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‘Staff crisis remains critical’: Health-care unions about coronavirus working conditions

Posted: May 9, 2020

(May 8, 2020)

By: Marta Marychuk, Brampton Guardian

  • Several dozen people rallied outside Mini Queen's Park on Wednesday to protest Bill 175. (Photos by Doug Diaczuk - Tbnewswatch.com).
  • Rallies were held in 12 cities across the province on Wednesday.
  • Jules Tupker, co-chair of the Thunder Bay Health Coalition, said Bill 175 will open the door to more privatization of home care in the province.
  • Thunder Bay-Atikokan MPP Judith Monteith-Farrell spoke out against Bill 175.
  • The Ontario Health Coalition said it is an inappropriate time to try and pass this legislation during the COVID-19 pandemic.

Employees from hospitals and long-term care homes represented by the Canadian Union of Public Employees held a workplace action Wednesday, May 6, to protest the lack of protection and call on Ontario’s premier for help.

The peaceful protest, which also included home-care nurses, personal support workers, cleaners and administrative staff, was organized by CUPE along with the Ontario Council of Hospital Unions (OCHU).

The number of Ontario health-care workers infected with COVID-19 rose to 2,892 on May 5, up from 2,016 on April 27, an increase of 43.5 per cent, said Michael Hurley, president of OCHU.

So far, Hurley said, five health-care workers in the province have died — the same number of health-care workers who died in the COVID-19 outbreak in China.

“That number continues to rise at an alarming rate,” said Hurley, during a news conference. “We want the spread of the virus stopped.”

Hurley said China “toughened up” protocols for personal protective equipment (PPE) and took immediate steps to use N95 masks when health officials realized health-care workers were at getting sick in high numbers. China and other countries also “ramped up” testing, which is how the virus was contained.

“It’s sad what’s happening in long-term care,” said CUPE Ontario secretary-treasurer Candace Rennick.

Rennick said a number of measures are needed to protect health-care workers, including N95 masks to stop the spread of COVID-19 droplets; increasing staffing levels at long-term care homes; and, paying workers proper compensation.

“People in long-term care are undervalued significantly,” said Hurley.

Pam Hayer, 46, has been a personal support worker since 2003. In 2004, she started working at Tall Pines Long Term Care Centre in Brampton, which is operated by the Region of Peel.

“I love it,” she said. “Every day is a new day.”

Hayer spends eight hours a day taking care of the residents, bathing and helping to feed them. Because she spends so much time with the seniors, Hayer says she knows more about the residents than their families.

Many of the staff in long-term care homes were working at three or four locations because they are employed on a part-time basis, said Hayer.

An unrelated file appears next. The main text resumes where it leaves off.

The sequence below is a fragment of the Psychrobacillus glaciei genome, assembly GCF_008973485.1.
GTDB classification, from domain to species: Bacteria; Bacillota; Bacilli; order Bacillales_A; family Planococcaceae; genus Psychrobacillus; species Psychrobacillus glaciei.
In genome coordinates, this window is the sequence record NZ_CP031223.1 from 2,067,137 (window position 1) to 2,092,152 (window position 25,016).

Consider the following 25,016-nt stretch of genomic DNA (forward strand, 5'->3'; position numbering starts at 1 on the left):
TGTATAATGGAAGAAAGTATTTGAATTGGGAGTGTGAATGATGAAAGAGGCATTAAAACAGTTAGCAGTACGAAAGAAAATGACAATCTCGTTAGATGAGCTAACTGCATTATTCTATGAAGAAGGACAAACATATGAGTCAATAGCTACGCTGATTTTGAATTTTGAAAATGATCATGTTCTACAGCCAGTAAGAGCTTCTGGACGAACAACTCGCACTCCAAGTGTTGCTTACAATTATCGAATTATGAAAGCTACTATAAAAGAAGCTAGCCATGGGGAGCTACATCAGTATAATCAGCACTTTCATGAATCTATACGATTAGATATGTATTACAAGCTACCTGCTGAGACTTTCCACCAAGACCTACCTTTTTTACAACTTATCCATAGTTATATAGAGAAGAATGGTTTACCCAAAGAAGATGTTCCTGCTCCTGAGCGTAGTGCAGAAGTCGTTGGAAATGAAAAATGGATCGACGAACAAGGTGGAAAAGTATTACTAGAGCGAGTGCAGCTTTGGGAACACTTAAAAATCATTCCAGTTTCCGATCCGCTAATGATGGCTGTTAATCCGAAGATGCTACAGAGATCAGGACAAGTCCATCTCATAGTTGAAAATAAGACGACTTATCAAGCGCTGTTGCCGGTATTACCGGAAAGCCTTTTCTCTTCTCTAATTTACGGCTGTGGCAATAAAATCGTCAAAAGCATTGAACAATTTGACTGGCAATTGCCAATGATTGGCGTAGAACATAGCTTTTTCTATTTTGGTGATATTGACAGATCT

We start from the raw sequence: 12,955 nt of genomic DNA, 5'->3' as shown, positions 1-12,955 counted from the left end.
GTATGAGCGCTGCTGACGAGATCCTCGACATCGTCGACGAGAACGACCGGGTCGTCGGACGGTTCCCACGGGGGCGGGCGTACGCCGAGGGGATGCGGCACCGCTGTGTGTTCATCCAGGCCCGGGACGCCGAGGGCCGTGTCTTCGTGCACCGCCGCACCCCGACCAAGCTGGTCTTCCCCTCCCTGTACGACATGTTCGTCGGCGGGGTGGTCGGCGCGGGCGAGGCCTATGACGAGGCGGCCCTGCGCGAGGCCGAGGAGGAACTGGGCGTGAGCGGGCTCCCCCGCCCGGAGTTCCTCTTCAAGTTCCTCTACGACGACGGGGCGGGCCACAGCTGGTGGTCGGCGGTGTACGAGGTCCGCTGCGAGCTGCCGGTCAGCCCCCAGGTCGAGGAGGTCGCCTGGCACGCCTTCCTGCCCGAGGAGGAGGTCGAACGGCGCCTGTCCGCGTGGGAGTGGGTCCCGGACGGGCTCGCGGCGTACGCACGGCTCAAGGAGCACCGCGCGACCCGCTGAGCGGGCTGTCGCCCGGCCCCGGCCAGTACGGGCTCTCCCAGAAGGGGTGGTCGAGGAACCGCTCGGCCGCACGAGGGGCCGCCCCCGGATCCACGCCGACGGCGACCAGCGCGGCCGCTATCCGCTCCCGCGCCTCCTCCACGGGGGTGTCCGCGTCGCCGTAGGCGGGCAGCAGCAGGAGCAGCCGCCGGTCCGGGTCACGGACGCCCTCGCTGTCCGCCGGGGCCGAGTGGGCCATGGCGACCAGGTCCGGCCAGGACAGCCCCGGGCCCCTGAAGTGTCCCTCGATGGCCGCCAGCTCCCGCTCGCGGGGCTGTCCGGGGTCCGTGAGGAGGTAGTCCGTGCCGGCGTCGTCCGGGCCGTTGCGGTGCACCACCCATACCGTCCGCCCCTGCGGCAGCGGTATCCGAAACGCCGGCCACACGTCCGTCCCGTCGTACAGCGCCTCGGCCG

In mid-April, the province passed an emergency order that limits long-term care staff to work at one facility.

“All of a sudden we were in demand,” she said. But many employees are still part-time and Hayer says the are working 60-hour weeks. The Region of Peel is bringing in temporary part-time staff until August.

But CUPE officials say the full-time to part-time staff ratio is about one to two.

On April 2, one of staff tested positive for COVID-19, said Hayer, and residents are quarantined in their rooms. Eating is one of the few pleasures the residents can enjoy now that they are isolation.

The staff are now working with full PPE, including masks, gowns and a face shield. Hayer says there is no issue with PPE. “The administration is so good,” she said.

Some families visit through windows or FaceTime. To help keep the residents’ spirits up, Hayer said staff sing songs and take small dance breaks.

Hayer recalled helping with the lunch trays when a female resident started to cry as she watched news coverage on COVID-10. The woman was afraid she was going to die from the virus. “It was heartbreaking to see her cry.”

Hayer comforted the woman by talking to her about something else. A co-worker had brought in some homemade banana bread, which they shared with the distraught woman. “We take life for granted,” she said.

“You have to be (positive),” said Hayer. “If you look at the negative, that will break you down.”

There have not been any deaths at Tall Pines as of May 6. There has been one staff case of COVID-19 and one resident case.

Not all long-term care and retirement homes are that fortunate.

On April 23, the Ontario Health Coalition (OHC) released a 70-page report that shows 3,783 people have been infected with COVID-19 in health-care facilities.

“PPE is better than it was, but it’s not quite there,” said Natalie Mehra, OHC executive director.

Staff at long-term care homes are supposed to have surgical grade PPE, including RNs and RPNs, said Mehra.

For other staff, there is a risk assessment, said Mehra. For staff that are unionized, and the unions are stepping in, it’s better. But the process is complaint-driven.

While there have been some improvements, such as increased COVID-19 testing in some areas, Mehra said measures have been slow and continue to be inadequate, particularly in long-term care and other congregate living and care settings.

“The staff crisis remains critical,” Mehra said.

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